Rich McCue did a presentation in our Education Technology class today on augmented and virtual reality. He explained the use of the Aris app in Kitsilano High School, a project that they did connecting current students to past students in 1944 in the midst of World War II. He made a point of how students could set up something similar as a project for many different classes, rather than a teacher setting it up like they did in this case.

There are so many ways augmented and virtual reality can be used in education, but Rich pointed out particularly that for reconciliation it could be an amazing resource that also links deeply with place-based learning. As I am passionate about doing my part in reconciliation, this idea really appealed to me.

Today I also had the opportunity to try virtual reality for the first time. It was an amazing experience, and it got me thinking how it can be applied to education. Exploring Google Earth in virtual reality I could see particularly relevant to French language learning, which is one of my teachable subjects.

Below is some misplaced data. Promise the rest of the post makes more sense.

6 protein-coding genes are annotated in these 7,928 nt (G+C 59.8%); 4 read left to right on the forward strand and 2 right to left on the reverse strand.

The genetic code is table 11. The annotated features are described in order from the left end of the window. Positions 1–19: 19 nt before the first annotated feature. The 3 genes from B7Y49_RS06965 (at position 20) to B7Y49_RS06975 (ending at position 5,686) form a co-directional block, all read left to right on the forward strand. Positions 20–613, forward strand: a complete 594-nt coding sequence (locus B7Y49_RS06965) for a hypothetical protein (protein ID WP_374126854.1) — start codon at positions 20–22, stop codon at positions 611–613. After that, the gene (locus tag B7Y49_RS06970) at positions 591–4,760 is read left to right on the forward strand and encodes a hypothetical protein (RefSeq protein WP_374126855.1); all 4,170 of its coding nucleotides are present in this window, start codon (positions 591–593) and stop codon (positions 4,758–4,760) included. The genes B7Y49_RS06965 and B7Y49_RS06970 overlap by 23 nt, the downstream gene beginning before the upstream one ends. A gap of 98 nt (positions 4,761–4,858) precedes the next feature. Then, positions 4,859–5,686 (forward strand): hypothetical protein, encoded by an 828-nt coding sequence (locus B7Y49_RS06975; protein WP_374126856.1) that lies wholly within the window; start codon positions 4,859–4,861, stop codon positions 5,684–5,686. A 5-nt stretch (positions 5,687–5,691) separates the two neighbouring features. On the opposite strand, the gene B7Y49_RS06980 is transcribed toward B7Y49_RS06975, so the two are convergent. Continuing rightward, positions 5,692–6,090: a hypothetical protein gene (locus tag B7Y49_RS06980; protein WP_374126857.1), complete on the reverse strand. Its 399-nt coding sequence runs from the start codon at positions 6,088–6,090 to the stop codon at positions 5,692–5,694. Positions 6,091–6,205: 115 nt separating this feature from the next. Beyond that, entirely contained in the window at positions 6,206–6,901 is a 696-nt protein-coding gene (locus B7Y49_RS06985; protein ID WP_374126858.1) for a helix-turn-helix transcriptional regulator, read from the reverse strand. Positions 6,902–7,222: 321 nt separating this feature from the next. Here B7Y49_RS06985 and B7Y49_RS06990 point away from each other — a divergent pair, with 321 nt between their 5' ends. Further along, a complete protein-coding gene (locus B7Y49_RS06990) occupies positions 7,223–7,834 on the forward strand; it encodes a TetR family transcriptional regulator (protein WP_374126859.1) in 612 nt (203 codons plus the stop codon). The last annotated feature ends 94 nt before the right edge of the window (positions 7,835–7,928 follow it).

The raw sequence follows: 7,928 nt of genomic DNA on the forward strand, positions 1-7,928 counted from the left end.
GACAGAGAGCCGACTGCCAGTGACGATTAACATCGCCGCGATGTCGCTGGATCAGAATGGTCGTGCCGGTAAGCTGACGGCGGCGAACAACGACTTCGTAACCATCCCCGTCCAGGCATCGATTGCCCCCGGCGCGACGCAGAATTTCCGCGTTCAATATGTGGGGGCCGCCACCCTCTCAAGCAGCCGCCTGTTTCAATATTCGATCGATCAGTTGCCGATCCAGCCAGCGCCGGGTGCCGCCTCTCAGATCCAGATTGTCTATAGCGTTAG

There are a few cons to augmented and virtual reality, including that it is not recommended to children under 13, how expensive putting it into practice is, and how for virtual reality goggles it would often be only one student actively participating at a time.

I am interested to continue learning about how virtual and augmented reality can be implemented in different types of classrooms.